Manage episode 302070692 series 2530089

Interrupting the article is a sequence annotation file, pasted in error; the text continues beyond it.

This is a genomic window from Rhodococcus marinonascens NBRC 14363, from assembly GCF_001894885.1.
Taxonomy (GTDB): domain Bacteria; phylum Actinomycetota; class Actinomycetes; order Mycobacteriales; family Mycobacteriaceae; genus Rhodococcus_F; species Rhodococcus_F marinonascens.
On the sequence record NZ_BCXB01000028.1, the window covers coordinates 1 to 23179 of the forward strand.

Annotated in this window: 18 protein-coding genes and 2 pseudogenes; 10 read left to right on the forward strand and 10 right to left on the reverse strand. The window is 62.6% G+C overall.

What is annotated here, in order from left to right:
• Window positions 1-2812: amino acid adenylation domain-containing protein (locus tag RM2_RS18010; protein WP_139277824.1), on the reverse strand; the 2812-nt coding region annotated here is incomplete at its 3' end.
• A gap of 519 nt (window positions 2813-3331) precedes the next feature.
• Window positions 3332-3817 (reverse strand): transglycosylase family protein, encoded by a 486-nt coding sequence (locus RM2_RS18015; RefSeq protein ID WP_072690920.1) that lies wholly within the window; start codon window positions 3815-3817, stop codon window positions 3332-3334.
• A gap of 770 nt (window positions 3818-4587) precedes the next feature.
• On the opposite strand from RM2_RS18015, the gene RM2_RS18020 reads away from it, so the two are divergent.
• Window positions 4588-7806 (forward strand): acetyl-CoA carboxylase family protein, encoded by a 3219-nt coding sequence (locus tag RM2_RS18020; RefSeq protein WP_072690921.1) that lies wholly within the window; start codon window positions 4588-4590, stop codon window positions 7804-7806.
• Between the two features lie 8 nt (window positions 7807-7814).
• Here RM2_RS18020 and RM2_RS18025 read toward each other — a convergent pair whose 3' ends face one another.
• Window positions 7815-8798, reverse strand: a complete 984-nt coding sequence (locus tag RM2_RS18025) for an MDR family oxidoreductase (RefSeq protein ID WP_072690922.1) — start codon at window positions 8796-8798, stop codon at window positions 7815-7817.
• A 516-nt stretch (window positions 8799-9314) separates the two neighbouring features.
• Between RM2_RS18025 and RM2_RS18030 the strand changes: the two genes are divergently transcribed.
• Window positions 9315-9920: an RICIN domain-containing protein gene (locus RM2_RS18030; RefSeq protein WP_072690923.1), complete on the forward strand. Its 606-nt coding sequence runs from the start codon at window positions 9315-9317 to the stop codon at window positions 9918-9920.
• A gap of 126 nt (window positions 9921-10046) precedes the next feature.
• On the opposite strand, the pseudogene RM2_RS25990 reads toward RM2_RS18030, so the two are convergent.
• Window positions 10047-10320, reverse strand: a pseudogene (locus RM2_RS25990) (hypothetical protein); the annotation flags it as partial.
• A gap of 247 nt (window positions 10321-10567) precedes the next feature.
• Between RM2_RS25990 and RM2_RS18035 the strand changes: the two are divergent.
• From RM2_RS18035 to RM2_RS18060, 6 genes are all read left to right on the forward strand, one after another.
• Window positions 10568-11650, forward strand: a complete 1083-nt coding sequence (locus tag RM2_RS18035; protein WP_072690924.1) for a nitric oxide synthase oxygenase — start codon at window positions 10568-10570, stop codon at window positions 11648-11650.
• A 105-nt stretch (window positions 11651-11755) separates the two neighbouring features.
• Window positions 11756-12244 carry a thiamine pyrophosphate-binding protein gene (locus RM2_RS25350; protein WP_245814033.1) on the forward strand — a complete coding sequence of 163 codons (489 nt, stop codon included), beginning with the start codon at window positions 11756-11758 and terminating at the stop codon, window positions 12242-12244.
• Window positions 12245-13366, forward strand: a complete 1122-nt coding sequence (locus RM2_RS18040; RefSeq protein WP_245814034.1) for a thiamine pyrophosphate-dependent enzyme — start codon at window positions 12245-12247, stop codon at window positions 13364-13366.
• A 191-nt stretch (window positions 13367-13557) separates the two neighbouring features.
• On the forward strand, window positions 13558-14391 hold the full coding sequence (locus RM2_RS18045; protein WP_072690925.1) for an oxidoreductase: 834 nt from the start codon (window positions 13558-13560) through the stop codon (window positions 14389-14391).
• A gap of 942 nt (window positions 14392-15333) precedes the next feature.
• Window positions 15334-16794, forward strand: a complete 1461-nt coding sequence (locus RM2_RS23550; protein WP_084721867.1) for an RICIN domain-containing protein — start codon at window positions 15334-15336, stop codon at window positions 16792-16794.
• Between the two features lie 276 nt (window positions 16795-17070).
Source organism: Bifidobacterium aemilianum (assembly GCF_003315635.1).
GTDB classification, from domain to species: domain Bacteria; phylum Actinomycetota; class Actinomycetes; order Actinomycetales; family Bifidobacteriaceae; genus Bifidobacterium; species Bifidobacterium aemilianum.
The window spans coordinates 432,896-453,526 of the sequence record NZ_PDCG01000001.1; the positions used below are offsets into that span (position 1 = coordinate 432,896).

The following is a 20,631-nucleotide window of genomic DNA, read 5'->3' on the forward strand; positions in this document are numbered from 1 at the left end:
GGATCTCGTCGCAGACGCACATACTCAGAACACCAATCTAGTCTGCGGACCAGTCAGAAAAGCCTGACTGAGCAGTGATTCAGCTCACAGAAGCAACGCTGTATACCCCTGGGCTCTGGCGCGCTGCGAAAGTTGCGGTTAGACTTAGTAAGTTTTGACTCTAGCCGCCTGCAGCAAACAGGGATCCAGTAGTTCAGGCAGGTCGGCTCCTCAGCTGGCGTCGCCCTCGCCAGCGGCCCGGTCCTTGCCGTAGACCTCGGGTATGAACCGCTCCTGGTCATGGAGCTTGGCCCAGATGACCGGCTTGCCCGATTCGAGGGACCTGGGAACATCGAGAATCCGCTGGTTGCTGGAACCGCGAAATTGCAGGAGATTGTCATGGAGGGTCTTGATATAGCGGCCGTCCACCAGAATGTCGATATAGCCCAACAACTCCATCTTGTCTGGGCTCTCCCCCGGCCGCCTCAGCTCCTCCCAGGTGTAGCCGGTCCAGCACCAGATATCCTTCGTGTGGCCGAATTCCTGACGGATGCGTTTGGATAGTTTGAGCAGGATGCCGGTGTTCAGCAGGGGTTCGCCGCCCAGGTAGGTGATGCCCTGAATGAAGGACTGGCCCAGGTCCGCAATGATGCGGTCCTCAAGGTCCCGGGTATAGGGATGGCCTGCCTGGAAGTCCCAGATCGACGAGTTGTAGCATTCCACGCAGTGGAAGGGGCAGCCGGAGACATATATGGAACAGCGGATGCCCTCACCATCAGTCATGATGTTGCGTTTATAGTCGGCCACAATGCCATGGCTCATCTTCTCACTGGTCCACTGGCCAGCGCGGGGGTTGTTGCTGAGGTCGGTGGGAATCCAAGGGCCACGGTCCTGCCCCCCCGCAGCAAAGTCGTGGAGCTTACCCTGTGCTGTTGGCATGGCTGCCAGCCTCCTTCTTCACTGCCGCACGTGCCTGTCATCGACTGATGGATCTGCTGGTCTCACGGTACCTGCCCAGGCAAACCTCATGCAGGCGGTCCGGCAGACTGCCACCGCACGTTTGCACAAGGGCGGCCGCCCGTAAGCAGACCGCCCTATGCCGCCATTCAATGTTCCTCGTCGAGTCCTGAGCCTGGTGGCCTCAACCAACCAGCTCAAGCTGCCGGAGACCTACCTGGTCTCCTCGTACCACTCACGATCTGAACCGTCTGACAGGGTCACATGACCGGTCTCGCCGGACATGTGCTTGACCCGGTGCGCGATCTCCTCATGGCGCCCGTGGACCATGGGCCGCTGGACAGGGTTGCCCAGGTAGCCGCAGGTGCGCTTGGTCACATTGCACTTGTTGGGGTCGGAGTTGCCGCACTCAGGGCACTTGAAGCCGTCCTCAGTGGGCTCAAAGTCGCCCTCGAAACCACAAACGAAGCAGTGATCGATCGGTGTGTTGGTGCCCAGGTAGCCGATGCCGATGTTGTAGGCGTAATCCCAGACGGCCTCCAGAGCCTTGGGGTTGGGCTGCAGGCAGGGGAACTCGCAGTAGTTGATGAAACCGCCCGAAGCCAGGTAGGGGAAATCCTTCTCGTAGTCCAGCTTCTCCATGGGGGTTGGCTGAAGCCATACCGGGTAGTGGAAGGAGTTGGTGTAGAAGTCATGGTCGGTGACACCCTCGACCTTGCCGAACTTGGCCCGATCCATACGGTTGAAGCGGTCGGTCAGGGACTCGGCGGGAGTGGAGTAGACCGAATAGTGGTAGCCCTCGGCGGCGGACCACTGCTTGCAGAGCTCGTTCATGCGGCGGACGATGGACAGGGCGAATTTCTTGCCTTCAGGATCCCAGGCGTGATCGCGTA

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Continued from Part 1... Asian elephants are loyal to their home ranges unless there have been disturbances, loss of resources or development, in which case they may move out, according to Nilanga Jayasinghe, manager for Asian species conservation at Worldwide Fund for Nature. “In this case, we don’t really know why they left their home range, but do know that there has been significant habitat loss due to agriculture and conversion of forests into plantations within that range in the last few decades,” she wrote in an email. Elephants are given the top level of protection in China, allowing their numbers to steadily increase even as their natural habitat shrinks, and requiring farmers and others to exercise maximum restraint when encountering them. Government orders have told people to stay inside and not to gawk at them or use firecrackers or otherwise attempt to scare them away. So far, more passive means are being used to keep them out of urban areas, including the parking of trucks and construction equipment to block roads and the use of food drops to lure them away from areas. As of June 8, the herd remained on the outskirts of Kunming, a city of 7 million, with one of the males having moved away on his own, creating even more excitement — and worry — for those attempting to keep tabs on them. A statement June 7 from a provincial command center set up to monitor the group said the elephants appeared to be resting, while more than 410 emergency response personnel and police personnel, scores of vehicles and drones were deployed to monitor them. (AP) This article was provided by The Japan Times Alpha.